Friday, October 19, 2012

"Can't connect to iTunes Store" toothache

As a jolly owner of iPad 2 I proudly say I use that device for a lot of things. It saves paper, time and is a tremendous shortcut to world of technology online. Recent update to iOS6 was supposed to make it even faster, easier, more productive and not ask me for my Apple ID every time I want to install stuff. Hmmm, I mean that's great, but did anybody ask for that feature? Wouldn't we prefer to be able to display Flash sites or be able to use Silverlight web applications. They're still here to stay, longer than the latest release of Apple's tablet.

Nonetheless, changes related to Apple ID came about, some devices got the Passbook, some didn't. Sometimes it helps, sometimes that Passbook app gets in a way. I must admit I wasted a good bit of time trying to implement a recommendation from an Apple Forum just to later find out, as Dillon suggests in his reply, that Passbook is not available for my iPad (

So experts  recommend that I work with Passbook to resolve my inability to update apps and buy music from iTunes, while that app is just nowhere to be found on my device. Well, are they experts really? Someone else out there has a wild thought of messing with DHCP setting of my WiFi connection. For those who really desire to geek themselves out, please feel free to read up about DHCP on TechNet ( - I would like to proceed to the bottom of solution to connectivity issues to iTunes.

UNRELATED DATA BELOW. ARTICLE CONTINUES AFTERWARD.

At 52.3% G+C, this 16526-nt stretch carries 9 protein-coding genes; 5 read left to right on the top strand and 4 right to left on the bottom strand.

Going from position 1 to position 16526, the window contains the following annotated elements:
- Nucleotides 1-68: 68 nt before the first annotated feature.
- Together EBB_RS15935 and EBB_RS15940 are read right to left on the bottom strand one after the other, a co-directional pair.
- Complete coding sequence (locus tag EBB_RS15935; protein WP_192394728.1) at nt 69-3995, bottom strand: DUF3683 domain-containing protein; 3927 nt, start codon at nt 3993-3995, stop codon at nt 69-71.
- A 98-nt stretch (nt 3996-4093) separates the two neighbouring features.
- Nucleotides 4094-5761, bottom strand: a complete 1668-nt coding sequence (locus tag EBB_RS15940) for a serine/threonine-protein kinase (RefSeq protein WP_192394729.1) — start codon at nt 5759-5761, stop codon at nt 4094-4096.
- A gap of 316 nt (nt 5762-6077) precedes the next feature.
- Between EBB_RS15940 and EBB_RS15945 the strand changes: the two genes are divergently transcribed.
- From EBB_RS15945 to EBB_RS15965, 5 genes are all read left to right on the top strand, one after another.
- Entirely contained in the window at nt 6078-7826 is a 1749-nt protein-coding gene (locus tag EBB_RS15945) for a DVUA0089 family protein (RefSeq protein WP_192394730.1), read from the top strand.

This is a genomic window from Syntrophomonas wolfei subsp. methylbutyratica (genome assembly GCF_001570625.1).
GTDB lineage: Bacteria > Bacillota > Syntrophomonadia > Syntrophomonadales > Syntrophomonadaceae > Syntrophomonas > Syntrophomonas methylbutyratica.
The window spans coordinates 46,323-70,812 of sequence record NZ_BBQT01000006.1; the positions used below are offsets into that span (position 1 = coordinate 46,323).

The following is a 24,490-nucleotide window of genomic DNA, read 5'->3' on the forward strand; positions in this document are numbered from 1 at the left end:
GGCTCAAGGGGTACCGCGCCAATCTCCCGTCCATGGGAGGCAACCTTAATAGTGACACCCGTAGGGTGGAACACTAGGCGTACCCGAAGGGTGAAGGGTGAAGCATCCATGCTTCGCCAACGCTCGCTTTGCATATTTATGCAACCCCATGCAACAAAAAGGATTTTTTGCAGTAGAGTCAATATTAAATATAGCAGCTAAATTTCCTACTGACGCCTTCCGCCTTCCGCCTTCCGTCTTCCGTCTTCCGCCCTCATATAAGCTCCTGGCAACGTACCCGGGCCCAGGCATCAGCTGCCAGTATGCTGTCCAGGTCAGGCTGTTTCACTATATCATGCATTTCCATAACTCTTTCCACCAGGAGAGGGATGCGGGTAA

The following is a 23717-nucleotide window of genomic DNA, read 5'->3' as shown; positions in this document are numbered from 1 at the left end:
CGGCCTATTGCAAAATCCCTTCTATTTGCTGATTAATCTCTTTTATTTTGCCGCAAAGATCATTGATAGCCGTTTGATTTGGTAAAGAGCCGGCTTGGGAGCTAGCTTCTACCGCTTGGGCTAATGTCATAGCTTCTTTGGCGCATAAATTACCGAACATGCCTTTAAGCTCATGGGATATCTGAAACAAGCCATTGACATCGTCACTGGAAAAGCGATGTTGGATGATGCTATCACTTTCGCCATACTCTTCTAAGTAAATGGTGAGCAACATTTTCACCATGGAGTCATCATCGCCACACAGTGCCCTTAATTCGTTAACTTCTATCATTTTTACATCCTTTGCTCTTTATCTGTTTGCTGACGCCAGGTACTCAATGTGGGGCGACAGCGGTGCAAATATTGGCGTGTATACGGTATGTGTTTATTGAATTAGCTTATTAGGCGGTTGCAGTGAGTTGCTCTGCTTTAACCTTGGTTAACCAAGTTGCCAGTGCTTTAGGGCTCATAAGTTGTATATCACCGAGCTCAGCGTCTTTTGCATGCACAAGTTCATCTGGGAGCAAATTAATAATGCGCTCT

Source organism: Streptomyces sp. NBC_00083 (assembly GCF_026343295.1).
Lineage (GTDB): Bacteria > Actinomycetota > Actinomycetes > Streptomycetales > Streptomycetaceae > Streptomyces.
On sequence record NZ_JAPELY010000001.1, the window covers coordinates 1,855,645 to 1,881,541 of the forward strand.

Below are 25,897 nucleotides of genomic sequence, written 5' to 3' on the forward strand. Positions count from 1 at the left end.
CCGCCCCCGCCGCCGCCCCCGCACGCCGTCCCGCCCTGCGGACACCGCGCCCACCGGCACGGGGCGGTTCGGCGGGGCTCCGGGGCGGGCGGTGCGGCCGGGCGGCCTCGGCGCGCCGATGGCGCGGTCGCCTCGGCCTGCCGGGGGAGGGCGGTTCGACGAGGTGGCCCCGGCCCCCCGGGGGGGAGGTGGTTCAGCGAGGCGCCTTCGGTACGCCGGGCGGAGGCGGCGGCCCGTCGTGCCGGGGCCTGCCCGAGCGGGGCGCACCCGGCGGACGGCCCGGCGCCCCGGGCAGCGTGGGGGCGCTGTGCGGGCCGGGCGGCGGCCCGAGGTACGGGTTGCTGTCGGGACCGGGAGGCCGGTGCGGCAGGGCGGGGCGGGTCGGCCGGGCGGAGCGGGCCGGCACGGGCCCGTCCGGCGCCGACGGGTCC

Settings > Wi-Fi > (pick your network) > DHCP > Type in DNS section.

As weird and unexplained it sounds, it worked. Why What if 8 is my unlucky number? Why did the Quality Assurance team at Apple favored that silly DNS address over my actual DNS address given by my ISP (Internet Service Provider). I don't think we'll find out. The most important thing is that suggestions from a Level 0 newbie on Apple forum, Mrs Iris Terava solved a showstopper in an iPad 2 with iOS6 (

Thank you Mrs Iris!

To me that's a massive oversight on Apple's end, or was it? What if we speculate a little bit for a moment ... what if iOS 6's pitfalls are just those subtle maneuvers of your dentist who is trying to improve the state of the inside of your mouth by poking at things and seeing how much pain you can actually take. If you moan, he'll say "sorry" and won't pull that move on you again or will increase the dosage of your pain killer. If you play a tough guy during the current visit and not even once signal discomfort, next time will he not numb your gums at all before he starts fixing a cavity? That's extreme and nasty - I know, but what if Apple is testing us to see how much abuse we are willing to take and still camp outside the fancy glass store in New York City to get that new iPhone 6 or 7 and how much more will we be willing to pay for lower and lower quality, less and less helpful apps with more and more imposed feature set/design as well as increased number of issues in public alpha releases.

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